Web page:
used in music since Renaissance times to represent
sadness, melancholy and grief.
Fills in the phrase with stepwise movement upwards to
Gb and then back down again to Db.
Inner parts provide harmonic support, doubling in 6th at
bars 2-4. Harmony is diatonic using mainly chords I and
Bar 4b = Ic-V7-I followed by septuplet figure made up of
an acciaccatura figure followed by a turn.
Bars 5-8 = Repeat of Bars 1-4
Bar 8 (Beat 1 -12) = New, second part of the theme is
Variation every 4 bars. Simple stepwise melody.
Odd chromatic note seen (i.e. Cb in bars 9 and 11) used
to add colour to the harmony. G in bar is more
impotant, hinting at Ab Major (Dominant key)
Bar11-12 = V-I cadence
Notice the turns in bars 11 and 15.
2, 4-bar phrases
Chorale-like crotchet melody in the left hand
Octave G#’s in the right hand (similar to the Ab’s permeating the left hand of
Repetition of bars 28-31 except the right hand has inner crotchet movement,
doubling the left hand in octaves
This produces a thicker texture and reinforces the melody as we crescendo to ff
at bar 40.
Sombre mood is broken by dramatic E major chord
In G# minor for 4 bars (relation to C# minor and Ab from section A?!)
Created by using the ambiguous chord in Bar 39 (with no 3rd – Like a power chord)
as a G# minor chord.
V-I cadence in G# minor in bars 42-43.
Strong and powerful section of music achieved through octaves, use of minims and
accents on each note.
The texture is the reduced to single p quaver G#s ready for a repeat of the whole
section so far.
Bars 44 - 59
This is a repeat of bars 28 – 43.
The only differences are slight dynamic changes and
the repeated G#s are an octave higher.
Back in C# minor.
Melody moves to the top of the texture
Chorale-like and step wise movement.
Melody is similar to the first part of section B i.e. Bars 30-31, but this time
Repeated G# quavers are in the centre of the texture
Static harmony chords of V and I in C#min, forming a series of perfect
Repeated quaver and minim G#’s form a pedal effect.
G# is the dominant, therefore it is a dominant pedal. As the G#’s are on the
top of the texture, it is an inverted dominant pedal.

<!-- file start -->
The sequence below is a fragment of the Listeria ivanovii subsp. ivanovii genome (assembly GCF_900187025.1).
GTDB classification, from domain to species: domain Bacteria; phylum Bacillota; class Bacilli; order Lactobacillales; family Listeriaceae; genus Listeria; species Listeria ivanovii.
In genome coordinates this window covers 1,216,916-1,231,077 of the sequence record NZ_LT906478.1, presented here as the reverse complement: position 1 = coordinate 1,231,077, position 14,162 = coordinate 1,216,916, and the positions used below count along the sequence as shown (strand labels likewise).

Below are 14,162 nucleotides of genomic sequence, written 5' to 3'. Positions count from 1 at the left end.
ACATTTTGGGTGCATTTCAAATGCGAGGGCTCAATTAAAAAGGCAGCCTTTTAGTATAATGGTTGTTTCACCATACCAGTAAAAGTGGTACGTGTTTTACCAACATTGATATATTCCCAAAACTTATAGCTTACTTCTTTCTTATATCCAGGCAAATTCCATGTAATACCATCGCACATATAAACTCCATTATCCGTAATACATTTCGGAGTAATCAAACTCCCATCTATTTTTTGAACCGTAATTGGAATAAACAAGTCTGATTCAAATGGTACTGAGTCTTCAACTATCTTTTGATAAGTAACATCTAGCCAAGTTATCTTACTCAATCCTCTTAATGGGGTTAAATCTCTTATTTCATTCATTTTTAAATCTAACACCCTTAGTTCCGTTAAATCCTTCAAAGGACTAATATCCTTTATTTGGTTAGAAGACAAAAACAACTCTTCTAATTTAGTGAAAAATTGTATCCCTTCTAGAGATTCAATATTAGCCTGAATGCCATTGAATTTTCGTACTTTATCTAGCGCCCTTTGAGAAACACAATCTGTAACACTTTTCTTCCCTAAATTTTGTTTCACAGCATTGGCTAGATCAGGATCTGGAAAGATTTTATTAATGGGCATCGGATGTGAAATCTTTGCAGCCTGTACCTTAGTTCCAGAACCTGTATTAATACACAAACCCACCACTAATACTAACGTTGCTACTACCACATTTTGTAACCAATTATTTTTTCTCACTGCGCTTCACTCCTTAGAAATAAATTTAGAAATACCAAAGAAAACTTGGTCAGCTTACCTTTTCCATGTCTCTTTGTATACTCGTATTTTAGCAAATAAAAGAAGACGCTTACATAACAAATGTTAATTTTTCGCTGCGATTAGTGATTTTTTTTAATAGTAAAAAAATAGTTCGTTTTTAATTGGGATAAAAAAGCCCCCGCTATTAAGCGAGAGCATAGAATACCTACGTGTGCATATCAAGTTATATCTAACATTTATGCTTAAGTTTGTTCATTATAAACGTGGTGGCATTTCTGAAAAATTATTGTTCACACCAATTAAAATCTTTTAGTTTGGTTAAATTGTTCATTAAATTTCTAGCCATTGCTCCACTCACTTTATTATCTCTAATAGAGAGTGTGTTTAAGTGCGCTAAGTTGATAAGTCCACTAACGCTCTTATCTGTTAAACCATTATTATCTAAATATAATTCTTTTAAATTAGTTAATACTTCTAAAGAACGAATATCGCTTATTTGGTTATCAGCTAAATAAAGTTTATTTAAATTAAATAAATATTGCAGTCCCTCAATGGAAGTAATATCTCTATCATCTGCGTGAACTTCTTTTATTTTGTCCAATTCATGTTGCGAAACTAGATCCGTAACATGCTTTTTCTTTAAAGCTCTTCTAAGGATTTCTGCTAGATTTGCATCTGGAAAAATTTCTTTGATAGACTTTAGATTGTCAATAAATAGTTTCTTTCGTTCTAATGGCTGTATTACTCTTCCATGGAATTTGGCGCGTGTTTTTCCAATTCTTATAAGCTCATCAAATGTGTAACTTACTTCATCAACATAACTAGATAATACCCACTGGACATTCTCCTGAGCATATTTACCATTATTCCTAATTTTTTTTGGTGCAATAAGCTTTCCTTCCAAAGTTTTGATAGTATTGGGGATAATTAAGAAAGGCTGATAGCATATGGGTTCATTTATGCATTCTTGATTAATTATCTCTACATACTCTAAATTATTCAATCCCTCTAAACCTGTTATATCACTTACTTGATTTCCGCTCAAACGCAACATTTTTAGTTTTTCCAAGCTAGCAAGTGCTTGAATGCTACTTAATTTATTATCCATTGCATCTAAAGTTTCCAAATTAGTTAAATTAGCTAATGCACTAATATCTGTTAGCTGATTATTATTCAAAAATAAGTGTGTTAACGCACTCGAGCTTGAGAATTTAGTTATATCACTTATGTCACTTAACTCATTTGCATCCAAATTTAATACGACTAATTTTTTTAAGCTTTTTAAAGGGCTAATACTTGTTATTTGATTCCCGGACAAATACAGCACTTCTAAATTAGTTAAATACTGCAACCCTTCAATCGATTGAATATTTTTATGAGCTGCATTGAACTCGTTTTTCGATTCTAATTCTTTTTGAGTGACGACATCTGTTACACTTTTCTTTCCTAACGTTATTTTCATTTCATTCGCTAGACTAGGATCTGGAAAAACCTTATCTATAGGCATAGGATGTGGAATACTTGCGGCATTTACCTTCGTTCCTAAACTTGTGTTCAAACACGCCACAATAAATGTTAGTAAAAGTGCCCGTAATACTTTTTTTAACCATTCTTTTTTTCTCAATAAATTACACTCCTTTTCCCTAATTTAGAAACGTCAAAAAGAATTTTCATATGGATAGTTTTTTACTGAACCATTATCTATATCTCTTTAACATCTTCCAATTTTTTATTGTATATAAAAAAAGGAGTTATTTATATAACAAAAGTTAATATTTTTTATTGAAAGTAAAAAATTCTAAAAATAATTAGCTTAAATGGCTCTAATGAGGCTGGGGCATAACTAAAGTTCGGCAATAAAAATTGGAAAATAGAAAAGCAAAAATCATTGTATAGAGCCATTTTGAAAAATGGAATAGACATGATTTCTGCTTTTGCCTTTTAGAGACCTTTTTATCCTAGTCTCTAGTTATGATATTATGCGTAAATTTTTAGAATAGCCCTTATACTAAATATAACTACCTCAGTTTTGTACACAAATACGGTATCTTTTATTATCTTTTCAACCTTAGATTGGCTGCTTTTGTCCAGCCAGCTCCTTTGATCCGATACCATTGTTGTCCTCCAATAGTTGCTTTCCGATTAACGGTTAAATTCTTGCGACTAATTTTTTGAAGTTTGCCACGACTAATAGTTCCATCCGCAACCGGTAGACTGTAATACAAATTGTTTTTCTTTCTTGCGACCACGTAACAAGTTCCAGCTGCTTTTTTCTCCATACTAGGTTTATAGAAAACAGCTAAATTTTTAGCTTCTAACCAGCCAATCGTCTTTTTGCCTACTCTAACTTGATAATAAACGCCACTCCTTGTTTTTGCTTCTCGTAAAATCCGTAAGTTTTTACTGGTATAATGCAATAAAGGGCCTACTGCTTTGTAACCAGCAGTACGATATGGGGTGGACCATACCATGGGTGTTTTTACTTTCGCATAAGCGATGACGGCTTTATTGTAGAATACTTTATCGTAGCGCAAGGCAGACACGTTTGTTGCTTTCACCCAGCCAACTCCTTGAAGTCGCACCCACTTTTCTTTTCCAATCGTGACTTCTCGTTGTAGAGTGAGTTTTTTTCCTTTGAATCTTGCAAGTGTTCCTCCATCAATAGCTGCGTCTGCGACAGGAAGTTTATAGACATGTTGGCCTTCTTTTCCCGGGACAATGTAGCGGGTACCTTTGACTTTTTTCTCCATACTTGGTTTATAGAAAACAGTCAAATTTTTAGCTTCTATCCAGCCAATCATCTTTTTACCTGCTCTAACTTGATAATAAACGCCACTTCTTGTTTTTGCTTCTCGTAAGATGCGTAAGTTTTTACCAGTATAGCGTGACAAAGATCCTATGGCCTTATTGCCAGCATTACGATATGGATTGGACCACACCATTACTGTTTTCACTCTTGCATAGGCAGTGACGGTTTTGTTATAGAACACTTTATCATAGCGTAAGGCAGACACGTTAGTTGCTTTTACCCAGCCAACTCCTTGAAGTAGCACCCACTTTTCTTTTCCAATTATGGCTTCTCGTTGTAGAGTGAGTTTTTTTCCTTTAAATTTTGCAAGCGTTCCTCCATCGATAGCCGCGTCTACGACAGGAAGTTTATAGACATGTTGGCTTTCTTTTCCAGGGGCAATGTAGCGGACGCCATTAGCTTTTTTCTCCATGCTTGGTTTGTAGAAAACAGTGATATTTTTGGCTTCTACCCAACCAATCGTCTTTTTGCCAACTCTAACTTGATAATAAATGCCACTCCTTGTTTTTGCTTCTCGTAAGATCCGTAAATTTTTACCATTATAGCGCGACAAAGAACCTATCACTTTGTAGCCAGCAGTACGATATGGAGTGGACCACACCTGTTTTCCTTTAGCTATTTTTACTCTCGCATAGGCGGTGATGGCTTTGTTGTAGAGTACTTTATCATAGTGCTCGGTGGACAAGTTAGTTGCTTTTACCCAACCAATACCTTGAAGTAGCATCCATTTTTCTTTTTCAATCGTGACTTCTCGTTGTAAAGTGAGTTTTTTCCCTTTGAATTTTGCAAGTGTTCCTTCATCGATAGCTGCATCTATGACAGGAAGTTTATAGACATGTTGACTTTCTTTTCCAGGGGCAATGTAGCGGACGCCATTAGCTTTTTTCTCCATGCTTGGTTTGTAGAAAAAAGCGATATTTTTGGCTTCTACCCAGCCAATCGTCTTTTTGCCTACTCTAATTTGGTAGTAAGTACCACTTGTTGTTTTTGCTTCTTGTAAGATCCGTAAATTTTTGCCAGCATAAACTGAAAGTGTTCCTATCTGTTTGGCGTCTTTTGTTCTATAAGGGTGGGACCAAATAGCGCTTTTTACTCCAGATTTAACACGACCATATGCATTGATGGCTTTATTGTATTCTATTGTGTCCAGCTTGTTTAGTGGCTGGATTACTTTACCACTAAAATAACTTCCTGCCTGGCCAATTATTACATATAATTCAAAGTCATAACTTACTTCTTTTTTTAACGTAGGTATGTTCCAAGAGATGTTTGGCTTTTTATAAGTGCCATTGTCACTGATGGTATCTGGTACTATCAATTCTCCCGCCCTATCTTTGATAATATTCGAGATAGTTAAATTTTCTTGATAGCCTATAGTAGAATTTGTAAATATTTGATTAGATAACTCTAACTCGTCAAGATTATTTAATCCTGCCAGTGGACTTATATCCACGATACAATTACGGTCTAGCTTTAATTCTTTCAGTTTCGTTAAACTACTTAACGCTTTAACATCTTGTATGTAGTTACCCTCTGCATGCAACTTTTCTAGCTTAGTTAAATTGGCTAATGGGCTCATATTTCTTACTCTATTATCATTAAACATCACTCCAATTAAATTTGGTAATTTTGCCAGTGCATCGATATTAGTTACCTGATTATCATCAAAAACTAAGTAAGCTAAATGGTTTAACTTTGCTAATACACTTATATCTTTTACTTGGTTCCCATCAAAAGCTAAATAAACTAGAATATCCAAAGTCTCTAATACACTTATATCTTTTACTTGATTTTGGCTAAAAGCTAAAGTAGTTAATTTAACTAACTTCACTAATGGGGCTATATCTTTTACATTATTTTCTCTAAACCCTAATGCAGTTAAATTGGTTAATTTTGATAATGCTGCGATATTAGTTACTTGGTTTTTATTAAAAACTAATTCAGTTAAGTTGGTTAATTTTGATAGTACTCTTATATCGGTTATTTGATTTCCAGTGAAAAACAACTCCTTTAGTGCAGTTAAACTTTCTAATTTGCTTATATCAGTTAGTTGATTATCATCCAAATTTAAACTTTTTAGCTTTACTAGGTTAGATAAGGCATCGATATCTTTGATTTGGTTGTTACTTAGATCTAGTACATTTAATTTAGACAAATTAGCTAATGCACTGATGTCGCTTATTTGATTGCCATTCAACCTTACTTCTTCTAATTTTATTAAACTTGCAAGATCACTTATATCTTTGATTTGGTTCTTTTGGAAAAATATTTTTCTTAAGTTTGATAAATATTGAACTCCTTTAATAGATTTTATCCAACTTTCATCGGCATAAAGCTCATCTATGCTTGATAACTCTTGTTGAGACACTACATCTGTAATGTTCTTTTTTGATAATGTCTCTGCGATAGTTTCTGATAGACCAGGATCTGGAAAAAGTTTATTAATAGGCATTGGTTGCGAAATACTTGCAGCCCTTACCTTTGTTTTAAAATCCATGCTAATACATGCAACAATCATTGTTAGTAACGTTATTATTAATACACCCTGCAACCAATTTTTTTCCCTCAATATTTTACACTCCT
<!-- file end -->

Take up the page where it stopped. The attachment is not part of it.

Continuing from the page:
If the G#’s were on the bottom, it would just be a pedal, if it was in the middle
of the texture, it would be an inner pedal.
A repeat of bars 60-62
And that is all.
Golden Doodles are most awesome.
A forte passage. F# minor (bar 71) and then back to C# minor (bar 72)
Added A# are chromatic notes in C# minor, making it an added sixth
As we hover on G#, there is a feeling of anticipation as we prepare to
modulate back to the home key of Db major, returning to the A
This is a link bar, back to the opening A section
G# - E# - F# -D# can be read as Ab – F – Gb – Eb.
Section A reprise
A 4-bar reprise of the opening 4 bars
The ornament figure is extended to a 10 note figure
(Dectuplet, rather than a septuplet!)
Smorzando (bar 79) = Dying away.
A ‘broken off’ repeat of the opening figure. Meant to be
dream-like fading away into a mini cadenza in bars 81-83.
Slentando = gradually slower.
Bars 81, beat 4 - 83
The forte top Bb (highest note in the piece) grabs the
This 2-bar phrase descends in dynamic and pitch
leading to the final 6-bars of the piece.
6-bar phrase based on the tonic and dominant in Db major
Ab’s heard in the middle of the texture (left hand)
Melodic line is in the middle of the texture (right hand), resembling the minor
melody heard in bars 60-62.
Piece ends pp with a V-I cadence in bars 87-88.
A ritenuto bar of tonic harmony leads to the final chord in bar 89.
Define the following...
Now, answer the questions on Page
45 of the text book. Work Hard,
Chopin is always watching you.....
Essay-style Question for Section B
1: In what year was this piece composed? (1 mark)
2: Where did Chopin compose the piece? (1 mark)
3: Under the following headings discuss the main
features of the piece
I am watching
Italian score markings
the 3 types of
pedal using the
analogy of a